This is, of course, the main reason I have always had an interest in Chaucer and his works – what was it that encouraged him to write his works in English? Clearly at the time of his writing, the country was in the midst of what many contemporaries considered to be the apocalyptic century – there was war, famine, plague, and death on an unforeseen scale. The population of England shrank by perhaps as much as 50-60% over the course of the century. Historians estimate that the population was anywhere between 6-10 million people in 1311, but by the time the fourteenth century ended it sat somewhere between 2.5-4 million. The numbers wouldn’t recover until the beginning of the seventeenth century. This was cataclysmic, and I wonder whether a solidifying of the English vernacular was something of a rallying post, a formed identity, forged in the midst of this terrible time. Of course, this is just my initial thoughts on the subject, and other than studying the fourteenth century in my second year undergraduate degree I am not basing these thoughts on the weight of any especial evidence.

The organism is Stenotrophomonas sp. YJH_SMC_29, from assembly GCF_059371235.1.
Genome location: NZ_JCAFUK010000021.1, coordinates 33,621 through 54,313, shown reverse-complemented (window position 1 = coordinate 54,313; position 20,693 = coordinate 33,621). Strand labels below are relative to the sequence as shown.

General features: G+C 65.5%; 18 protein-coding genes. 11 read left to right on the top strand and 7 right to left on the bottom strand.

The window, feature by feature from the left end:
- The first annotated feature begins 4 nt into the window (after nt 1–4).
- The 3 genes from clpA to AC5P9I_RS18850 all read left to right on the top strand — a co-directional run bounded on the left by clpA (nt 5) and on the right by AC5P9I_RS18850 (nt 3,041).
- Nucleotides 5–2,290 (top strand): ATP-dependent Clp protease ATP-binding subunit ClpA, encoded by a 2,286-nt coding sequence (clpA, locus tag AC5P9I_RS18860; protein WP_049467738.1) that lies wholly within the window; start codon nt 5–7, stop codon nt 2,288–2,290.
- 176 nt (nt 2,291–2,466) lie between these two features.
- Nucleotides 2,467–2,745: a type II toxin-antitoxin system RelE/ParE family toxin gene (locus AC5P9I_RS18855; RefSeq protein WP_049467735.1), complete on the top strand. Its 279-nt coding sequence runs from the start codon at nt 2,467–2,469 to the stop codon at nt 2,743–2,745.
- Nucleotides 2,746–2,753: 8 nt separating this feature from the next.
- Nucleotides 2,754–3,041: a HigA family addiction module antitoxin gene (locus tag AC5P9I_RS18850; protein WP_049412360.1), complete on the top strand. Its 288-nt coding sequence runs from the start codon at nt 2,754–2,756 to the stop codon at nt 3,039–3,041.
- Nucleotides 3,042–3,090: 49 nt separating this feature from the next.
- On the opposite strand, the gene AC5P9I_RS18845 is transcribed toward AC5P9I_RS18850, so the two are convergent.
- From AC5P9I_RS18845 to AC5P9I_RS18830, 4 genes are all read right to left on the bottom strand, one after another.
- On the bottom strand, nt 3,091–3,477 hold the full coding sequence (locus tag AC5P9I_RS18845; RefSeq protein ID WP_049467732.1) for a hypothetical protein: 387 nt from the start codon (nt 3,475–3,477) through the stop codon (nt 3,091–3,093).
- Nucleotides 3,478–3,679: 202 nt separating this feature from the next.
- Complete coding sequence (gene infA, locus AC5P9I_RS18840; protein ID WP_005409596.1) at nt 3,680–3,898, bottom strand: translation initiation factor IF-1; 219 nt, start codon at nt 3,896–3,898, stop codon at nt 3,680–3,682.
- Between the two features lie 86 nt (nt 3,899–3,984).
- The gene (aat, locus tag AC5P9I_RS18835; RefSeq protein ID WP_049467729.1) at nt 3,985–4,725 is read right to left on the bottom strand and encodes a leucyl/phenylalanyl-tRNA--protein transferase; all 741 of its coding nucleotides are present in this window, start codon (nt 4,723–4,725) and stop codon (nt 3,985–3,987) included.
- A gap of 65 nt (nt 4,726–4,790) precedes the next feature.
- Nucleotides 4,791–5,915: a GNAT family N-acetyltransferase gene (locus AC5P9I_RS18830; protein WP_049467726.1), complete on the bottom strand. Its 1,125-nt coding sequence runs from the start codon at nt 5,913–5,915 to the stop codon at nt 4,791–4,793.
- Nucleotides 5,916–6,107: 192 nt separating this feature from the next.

1346 – The Battle of Crecy

I didn’t, however, particularly wish to explore the political and social events of his lifetime with Chaucer; I could read them well enough in his stories and in the lines on his face. We did discuss the fact that many of his manuscripts had been copied a lot, testament to the enduring interest in his work. When travelling to these times I tried not to give too much away about the nature of a poet or author’s reputation in the future (butterfly’s wings and all that), but the fact that I had travelled nearly seven hundred years in order to meet him somewhat gave the game away to Chaucer. Whether he believed that I had done or so or not was beside the point.